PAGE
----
• The Department has not taken the actions or provided the central resources and oversight required to support the implementation of its new contracting approaches successfully. The lack of concerted action and follow-through on the new contracting approach for existing military equipment has resulted in slower and more limited implementation than planned. As a consequence, National Defence has lost opportunities to derive the potential benefits of improved performance, improved accountability, and reduced costs. In addition, National Defence is not adequately monitoring and mitigating the significant risks created by its approach for new equipment.
  • There are long-standing deficiencies in information management systems used to support decision-making for maintenance and repair activities, first raised by us in a 2001 audit. As a result, National Defence lacks complete, reliable, and integrated information on the total actual costs of maintenance and repair, because some of the costs—salaries and infrastructure, for example—are not captured in its asset management information systems. The absence of this information impedes its ability to make informed decisions about the life-cycle management of its fleets or to determine whether it is putting enough funds each year into maintenance and repair. In 2001, National Defence expected to fully implement an integrated asset management system by 2004. The Department now expects a new system to be introduced on all Canadian Forces bases by mid-2012. Fully implementing this new system will likely take many years.
  • There is a significant gap between the demand for maintenance and repair services and the funds made available. In addition, National Defence has indicated it is likely that its long-term investment plan for new equipment has allocated insufficient funds for equipment life-cycle costs. Although National Defence knows that postponing maintenance and repair tasks creates future risks—such as reduced availability of equipment, more laborious and expensive repairs, and reduced life expectancy of military equipment—the Department does not regularly monitor these impacts. Consequently, it does not know the specific long-term impacts of the funding gap on operations and training activities.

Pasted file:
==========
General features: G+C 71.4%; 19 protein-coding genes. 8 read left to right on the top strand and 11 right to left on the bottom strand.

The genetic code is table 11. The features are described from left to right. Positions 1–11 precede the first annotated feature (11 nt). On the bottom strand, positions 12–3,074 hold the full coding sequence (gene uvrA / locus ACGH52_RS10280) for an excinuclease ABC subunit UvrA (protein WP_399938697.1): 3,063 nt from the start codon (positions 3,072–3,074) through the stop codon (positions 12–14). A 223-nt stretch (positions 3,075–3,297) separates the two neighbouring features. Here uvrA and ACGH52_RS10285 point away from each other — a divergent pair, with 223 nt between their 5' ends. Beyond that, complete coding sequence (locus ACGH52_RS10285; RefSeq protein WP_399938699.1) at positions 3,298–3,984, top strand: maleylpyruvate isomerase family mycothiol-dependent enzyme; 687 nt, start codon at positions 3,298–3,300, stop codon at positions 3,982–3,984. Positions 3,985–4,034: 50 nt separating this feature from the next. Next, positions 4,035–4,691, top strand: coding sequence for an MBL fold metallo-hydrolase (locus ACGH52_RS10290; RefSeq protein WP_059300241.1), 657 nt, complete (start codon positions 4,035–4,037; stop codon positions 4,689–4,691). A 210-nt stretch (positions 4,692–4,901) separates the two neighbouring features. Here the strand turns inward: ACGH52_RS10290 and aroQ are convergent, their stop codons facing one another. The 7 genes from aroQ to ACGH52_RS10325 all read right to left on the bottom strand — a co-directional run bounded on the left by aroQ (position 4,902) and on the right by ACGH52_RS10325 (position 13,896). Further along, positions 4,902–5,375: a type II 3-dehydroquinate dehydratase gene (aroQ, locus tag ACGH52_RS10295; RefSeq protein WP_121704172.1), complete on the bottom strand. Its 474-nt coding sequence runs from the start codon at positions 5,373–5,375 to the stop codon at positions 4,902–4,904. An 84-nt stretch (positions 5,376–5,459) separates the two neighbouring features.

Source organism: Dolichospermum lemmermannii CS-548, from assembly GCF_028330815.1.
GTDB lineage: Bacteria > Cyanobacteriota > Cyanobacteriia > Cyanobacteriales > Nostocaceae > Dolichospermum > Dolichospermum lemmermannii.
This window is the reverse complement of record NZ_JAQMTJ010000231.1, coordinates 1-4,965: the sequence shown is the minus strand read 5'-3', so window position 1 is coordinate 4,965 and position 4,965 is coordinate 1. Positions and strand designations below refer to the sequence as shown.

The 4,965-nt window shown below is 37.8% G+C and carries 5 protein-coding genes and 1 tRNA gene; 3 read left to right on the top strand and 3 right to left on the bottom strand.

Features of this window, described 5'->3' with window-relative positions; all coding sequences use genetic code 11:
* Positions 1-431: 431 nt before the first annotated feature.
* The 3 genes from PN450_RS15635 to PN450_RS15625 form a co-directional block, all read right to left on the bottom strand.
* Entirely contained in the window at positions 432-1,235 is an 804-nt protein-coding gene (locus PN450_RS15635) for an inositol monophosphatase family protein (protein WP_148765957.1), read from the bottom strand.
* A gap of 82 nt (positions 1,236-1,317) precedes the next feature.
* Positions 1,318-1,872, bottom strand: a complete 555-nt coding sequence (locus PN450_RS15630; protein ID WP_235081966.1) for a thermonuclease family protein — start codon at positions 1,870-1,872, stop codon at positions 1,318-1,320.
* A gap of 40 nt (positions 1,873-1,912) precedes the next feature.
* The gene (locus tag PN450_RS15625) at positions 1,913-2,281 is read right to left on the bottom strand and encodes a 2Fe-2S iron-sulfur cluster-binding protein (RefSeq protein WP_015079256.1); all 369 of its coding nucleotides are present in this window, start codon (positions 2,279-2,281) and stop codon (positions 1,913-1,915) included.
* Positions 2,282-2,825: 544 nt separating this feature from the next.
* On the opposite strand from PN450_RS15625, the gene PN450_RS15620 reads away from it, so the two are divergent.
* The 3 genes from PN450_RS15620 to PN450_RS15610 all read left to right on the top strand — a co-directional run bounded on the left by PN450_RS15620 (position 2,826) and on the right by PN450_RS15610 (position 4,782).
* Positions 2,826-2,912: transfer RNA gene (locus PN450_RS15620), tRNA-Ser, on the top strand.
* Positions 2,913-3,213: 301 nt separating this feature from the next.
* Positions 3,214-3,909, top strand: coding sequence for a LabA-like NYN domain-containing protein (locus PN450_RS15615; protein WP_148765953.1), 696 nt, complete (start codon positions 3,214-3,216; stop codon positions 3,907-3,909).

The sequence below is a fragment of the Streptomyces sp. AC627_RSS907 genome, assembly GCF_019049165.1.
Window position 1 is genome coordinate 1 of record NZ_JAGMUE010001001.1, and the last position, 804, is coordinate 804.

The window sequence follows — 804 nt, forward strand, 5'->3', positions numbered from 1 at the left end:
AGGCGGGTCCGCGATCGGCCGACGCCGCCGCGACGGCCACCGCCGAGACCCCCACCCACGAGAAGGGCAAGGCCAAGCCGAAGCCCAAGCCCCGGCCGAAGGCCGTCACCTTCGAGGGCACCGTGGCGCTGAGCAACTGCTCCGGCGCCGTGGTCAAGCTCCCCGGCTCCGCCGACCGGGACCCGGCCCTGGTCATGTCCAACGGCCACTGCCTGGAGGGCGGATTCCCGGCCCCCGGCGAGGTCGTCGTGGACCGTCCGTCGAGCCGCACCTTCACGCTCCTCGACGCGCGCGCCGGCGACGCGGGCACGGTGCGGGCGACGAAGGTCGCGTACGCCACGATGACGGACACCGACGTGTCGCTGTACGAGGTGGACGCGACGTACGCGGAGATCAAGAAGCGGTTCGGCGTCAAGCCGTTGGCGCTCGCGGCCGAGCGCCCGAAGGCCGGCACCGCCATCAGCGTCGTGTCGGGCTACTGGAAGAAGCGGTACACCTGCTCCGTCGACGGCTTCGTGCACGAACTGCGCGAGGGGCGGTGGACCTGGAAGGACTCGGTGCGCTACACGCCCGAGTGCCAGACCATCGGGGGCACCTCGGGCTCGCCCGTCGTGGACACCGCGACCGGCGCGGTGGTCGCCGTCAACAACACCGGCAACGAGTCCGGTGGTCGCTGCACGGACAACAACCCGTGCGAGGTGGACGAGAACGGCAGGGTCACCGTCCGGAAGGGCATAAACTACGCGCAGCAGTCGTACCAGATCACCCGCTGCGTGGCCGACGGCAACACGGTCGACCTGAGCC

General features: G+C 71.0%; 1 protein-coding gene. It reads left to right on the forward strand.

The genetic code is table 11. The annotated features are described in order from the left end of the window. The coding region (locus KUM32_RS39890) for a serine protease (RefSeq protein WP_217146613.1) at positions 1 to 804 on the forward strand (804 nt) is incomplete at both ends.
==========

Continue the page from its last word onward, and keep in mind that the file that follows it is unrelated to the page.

The Canada First Defence Strategy

The Canada First Defence Strategy, released by the government in 2008, defines six core missions that the Canadian Forces must be prepared to undertake in Canada or abroad. Based on these missions, National Defence determines the capabilities that it needs to develop and sustain. To a large extent, sustaining these capabilities depends on military equipment being kept in good working condition and at a certain level of readiness. Effectively planning, supporting, and executing maintenance and repair activities for military equipment is therefore crucial to the Canadian Forces’ ability to meet their core missions.

National Defence and the Canadian Forces own, operate, and are responsible for maintaining and repairing military equipment costing more than $30 billion that is used for domestic and international operations and training. This military equipment includes 4 submarines, more than 30 large ships, over 350 aircraft, and about 9,000 military land vehicles. Maintaining and repairing all this equipment involves thousands of civilian and military personnel and many private sector firms in a diverse and often complex set of activities.